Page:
Had we not been limited by the space of the gallery, we would have included all of them! In the end, we chose proposals based on a number of criteria: the clarity of the connection between the book and the personal experience; the artistic vision presented (although not the exhibit maker’s artistic training, as we are open to individuals at all levels of skill and experience in art making); and the creation of a well-rounded final show. A few books were proposed so many times that we knew they needed to be included, such as Zami: A New Spelling of My Name, by Audre Lorde (unfortunately, the artist making this diorama had to drop out of the show at the last minute), Dancer from the Dance by Andrew Holleran, and The Beebo Brinker Chronicles by Ann Bannon. The resulting exhibits explode what the form is or could be, and range from classic “book in a box” shoebox dioramas to translucent towers built on a lightbox.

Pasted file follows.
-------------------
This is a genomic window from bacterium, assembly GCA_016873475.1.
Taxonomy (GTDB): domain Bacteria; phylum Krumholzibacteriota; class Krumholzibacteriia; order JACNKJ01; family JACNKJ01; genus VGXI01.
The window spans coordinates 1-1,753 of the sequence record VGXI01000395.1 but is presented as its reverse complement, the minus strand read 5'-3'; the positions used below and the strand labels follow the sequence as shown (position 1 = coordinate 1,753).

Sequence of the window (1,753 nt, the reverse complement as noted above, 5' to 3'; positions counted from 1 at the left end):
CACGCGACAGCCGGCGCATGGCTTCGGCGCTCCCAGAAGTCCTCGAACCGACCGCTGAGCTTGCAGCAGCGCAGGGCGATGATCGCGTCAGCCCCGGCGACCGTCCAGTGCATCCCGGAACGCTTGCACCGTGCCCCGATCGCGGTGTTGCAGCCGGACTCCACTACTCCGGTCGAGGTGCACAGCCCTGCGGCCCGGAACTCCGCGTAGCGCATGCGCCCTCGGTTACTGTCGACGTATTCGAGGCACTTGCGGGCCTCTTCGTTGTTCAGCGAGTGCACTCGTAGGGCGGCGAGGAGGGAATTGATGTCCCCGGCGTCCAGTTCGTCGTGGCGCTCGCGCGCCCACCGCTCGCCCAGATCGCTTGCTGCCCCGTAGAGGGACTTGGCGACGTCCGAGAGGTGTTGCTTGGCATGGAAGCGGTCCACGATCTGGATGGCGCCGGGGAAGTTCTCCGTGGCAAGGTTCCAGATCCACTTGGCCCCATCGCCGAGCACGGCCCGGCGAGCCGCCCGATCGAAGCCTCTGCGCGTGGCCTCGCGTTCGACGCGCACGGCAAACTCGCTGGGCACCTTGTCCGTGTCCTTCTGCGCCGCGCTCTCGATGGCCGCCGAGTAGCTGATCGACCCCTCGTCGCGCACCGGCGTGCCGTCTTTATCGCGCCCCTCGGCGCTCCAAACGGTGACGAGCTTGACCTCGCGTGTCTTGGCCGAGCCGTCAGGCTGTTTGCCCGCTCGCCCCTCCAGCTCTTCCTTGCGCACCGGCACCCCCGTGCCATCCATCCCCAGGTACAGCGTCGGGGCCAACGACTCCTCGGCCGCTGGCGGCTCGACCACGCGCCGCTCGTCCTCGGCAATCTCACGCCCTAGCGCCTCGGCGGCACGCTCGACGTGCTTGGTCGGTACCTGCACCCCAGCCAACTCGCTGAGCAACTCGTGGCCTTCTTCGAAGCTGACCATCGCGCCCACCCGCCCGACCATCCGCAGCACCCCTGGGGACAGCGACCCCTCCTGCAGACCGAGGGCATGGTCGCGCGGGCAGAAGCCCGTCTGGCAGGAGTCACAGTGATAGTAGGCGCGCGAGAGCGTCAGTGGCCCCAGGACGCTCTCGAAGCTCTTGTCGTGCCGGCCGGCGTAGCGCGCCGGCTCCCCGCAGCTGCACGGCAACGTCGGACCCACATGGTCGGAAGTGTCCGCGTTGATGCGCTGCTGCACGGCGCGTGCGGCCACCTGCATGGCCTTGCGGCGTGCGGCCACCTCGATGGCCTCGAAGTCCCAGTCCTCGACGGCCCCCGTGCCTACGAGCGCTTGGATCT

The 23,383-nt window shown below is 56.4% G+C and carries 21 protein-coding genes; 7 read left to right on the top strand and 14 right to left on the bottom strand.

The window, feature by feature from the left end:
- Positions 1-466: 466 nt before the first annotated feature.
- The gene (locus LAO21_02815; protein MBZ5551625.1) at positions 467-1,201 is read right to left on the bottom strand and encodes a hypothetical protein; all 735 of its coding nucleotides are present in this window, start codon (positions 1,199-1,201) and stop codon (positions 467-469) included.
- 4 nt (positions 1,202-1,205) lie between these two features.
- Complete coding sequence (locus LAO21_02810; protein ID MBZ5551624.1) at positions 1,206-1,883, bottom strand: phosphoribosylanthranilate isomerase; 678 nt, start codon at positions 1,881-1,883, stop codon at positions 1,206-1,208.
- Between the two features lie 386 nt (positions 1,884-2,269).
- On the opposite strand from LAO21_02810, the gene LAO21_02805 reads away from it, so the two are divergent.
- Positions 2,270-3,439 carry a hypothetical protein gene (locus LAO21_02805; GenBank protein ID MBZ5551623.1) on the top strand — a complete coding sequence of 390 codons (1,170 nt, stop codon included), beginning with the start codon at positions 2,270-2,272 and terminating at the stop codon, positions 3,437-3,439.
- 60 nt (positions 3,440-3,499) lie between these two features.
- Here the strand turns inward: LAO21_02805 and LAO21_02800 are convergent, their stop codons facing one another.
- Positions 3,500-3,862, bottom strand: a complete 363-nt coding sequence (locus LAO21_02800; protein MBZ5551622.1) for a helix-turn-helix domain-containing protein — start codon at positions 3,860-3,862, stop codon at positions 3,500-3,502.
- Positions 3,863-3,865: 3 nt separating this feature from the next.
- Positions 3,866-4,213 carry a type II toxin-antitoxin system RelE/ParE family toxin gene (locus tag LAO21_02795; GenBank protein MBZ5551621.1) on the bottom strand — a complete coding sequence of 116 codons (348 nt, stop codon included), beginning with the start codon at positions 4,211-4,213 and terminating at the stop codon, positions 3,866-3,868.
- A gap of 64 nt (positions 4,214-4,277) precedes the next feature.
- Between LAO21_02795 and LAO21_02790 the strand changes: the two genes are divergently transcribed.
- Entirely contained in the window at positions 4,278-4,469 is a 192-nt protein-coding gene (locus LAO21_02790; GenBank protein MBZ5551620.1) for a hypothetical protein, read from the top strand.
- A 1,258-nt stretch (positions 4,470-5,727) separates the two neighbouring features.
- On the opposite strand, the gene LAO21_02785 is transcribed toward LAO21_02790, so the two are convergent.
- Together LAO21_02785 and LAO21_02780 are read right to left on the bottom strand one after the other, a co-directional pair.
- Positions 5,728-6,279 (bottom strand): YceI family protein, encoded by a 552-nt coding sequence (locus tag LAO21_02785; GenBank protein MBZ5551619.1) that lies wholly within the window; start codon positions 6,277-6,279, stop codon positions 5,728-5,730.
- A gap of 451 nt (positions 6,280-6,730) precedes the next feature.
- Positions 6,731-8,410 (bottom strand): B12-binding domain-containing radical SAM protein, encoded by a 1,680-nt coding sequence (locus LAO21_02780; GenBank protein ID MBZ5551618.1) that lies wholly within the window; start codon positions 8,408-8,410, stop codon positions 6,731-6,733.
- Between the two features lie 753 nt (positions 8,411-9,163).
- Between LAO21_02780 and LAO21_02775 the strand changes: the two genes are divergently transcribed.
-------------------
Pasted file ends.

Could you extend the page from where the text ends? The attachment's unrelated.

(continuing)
It has been amazing to see the outpouring of inspiration expressed in the proposals we received, as well as the crucial institutional support from the Pop-Up Museum of Queer History, the Lambda Literary Foundation, MIX NYC, and the Jefferson Market branch of the New York Public Library! In our own small way, this show is a gift to the community and an offering to all other queers who like us stood before a card catalogue or library shelf looking for belonging.« Previous Entries